Touch and Go, the video directed by Spanish artist Cristina Lucas, is a tailored production for Liverpool; to fully understand its premises, it is necessary to recall the political and social history of one of those city that were dramatically weakened by the economical revolution of the last thirty years.
In the 80s Liverpool was the great scapegoat of Margaret Tatcher's policy; where the workers' rights were the central corcern of unionists' fights, she used violent and severe measures to deal with them. The consequences of some of her policies severely affected the lives of many Britons, both in terms of high unemployment and lack of representation for workers. Between the 60s and the 90s Liverpool population halved, the economical crisis was inescapable, the middle class vanisched, most of the factories and shops closed, the entire economy buried.
By now Liverpool is striving to find a new renaissance through the entertainment and leasure industry but it is not rare to bump into entire deserted neighbourhood and abandoned buildings that stand out as memorials of a faiied economy. Among those "ghosts", the Europleasure International LTD resists at the corner between Duke Street and Berry Street, in the face of the magnificent entrance of the local China Town. This building grabbed Cristina Lucas's attention.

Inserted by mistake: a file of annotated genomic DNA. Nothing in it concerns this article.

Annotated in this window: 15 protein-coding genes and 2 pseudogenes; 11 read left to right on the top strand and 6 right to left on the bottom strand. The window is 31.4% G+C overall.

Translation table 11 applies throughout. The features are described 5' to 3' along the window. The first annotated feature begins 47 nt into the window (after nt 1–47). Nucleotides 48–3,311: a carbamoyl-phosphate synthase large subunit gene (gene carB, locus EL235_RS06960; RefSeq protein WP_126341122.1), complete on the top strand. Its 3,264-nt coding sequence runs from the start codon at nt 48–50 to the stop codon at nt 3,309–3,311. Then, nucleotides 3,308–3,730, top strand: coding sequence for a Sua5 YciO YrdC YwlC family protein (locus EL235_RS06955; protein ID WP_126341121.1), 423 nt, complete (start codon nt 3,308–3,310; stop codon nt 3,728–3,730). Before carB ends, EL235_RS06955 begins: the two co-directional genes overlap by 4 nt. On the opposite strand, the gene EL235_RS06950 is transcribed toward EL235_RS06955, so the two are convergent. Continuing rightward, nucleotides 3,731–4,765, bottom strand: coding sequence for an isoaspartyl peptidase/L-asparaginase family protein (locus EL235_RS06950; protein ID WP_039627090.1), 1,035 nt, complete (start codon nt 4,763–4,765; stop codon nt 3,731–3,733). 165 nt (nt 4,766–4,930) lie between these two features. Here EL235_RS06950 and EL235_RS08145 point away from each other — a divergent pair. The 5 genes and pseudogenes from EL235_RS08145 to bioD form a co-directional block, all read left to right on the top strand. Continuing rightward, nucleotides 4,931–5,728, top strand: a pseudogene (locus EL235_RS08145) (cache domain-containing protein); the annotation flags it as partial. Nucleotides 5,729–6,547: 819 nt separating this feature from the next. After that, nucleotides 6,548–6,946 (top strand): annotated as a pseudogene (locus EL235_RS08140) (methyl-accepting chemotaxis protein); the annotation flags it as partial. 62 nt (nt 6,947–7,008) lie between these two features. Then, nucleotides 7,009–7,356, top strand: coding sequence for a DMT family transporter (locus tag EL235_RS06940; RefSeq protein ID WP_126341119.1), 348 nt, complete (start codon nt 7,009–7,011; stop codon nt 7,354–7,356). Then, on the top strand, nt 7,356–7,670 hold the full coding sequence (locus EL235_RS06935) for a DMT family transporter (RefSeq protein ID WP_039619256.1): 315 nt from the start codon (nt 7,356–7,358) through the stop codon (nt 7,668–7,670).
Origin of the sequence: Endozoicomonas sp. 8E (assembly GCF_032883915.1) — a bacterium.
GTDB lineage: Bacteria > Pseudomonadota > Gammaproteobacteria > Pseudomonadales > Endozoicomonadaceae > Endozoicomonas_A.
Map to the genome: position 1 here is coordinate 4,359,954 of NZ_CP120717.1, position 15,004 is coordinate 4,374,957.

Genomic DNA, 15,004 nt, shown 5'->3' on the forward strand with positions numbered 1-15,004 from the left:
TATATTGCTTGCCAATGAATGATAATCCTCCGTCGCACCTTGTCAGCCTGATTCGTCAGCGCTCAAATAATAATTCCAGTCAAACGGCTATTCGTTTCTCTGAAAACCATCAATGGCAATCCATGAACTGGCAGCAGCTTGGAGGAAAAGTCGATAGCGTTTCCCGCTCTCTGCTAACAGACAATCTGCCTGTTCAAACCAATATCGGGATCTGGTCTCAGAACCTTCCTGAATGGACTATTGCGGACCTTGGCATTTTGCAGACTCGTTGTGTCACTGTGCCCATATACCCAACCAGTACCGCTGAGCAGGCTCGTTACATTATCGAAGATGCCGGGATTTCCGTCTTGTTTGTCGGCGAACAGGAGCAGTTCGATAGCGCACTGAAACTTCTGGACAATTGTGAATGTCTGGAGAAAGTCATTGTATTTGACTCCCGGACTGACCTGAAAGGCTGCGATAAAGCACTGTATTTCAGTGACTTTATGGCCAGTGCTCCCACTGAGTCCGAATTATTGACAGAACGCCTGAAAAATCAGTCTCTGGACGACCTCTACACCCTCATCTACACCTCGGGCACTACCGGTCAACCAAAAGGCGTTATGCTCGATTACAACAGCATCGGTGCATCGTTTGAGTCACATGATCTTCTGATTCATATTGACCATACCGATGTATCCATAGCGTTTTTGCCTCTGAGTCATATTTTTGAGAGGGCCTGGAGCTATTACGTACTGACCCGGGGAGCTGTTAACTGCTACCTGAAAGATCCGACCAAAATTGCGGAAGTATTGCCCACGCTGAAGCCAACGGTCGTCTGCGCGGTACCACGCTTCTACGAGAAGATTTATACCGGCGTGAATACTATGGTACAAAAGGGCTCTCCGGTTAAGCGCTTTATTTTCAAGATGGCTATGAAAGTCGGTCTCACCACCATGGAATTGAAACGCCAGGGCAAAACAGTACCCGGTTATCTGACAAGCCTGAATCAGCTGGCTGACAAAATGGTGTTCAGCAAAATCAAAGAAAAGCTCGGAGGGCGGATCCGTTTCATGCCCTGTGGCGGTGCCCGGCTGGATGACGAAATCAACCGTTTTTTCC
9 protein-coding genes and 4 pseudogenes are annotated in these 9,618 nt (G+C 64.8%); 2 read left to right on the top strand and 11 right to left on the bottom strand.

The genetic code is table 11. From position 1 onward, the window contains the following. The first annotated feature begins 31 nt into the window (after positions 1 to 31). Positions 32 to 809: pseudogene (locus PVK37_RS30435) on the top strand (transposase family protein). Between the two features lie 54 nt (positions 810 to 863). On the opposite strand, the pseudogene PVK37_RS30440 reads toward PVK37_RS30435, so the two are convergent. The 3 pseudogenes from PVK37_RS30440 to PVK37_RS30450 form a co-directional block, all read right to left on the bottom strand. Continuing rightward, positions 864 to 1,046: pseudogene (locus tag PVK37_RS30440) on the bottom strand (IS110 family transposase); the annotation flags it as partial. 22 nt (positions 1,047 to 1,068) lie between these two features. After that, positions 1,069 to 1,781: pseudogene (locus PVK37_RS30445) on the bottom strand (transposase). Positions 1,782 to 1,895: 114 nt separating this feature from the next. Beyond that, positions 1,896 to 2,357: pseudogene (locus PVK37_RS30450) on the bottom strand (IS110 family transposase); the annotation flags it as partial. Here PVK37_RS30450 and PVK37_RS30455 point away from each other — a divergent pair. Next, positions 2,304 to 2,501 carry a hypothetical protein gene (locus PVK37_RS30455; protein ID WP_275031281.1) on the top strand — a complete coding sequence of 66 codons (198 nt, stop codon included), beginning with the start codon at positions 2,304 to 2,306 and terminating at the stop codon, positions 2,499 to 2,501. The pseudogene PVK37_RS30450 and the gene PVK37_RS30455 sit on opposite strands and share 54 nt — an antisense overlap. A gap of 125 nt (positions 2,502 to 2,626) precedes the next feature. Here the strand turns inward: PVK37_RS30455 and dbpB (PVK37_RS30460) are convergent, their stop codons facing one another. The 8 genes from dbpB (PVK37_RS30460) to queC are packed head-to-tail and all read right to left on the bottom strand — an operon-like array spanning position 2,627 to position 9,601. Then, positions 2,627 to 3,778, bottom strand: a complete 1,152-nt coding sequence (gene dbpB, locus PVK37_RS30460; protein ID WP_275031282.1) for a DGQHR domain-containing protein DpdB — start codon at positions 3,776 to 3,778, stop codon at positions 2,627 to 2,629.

Starting from the literal meaning of revolution - a term that find a perfect translation in the gloomy, almost clownish barrel organ version of the homonymous Beatles'song that serves as the soundtrack of the video - Lucas reflects on "the fate of humankind and the built environment as it is caught in the eddies and flows of an unpredictable globalised economy". She ironically comments on the intersection between the economical history of the city and the global social vulnerability linked to the economical cycles.
The video shows a group of retired workers and unionists throwing stones to the windows of the Europleasure LTD building. What seems to be a vandalistic act that reminds the riots they used to be at the forefront of, is a political statement instead, inscribed on the broken windows and reading TOUCH an GO.
What does "touch and go" mean? What's the political value of rage and revolution today? How can art ethically face the current economical and social issues? That is what we ask Lucas.
The music that comes with the interview is the original video soundtrack composed by Patrick Dineen. You may also recognize some extracts of a live version of The Beatles' Revolution song.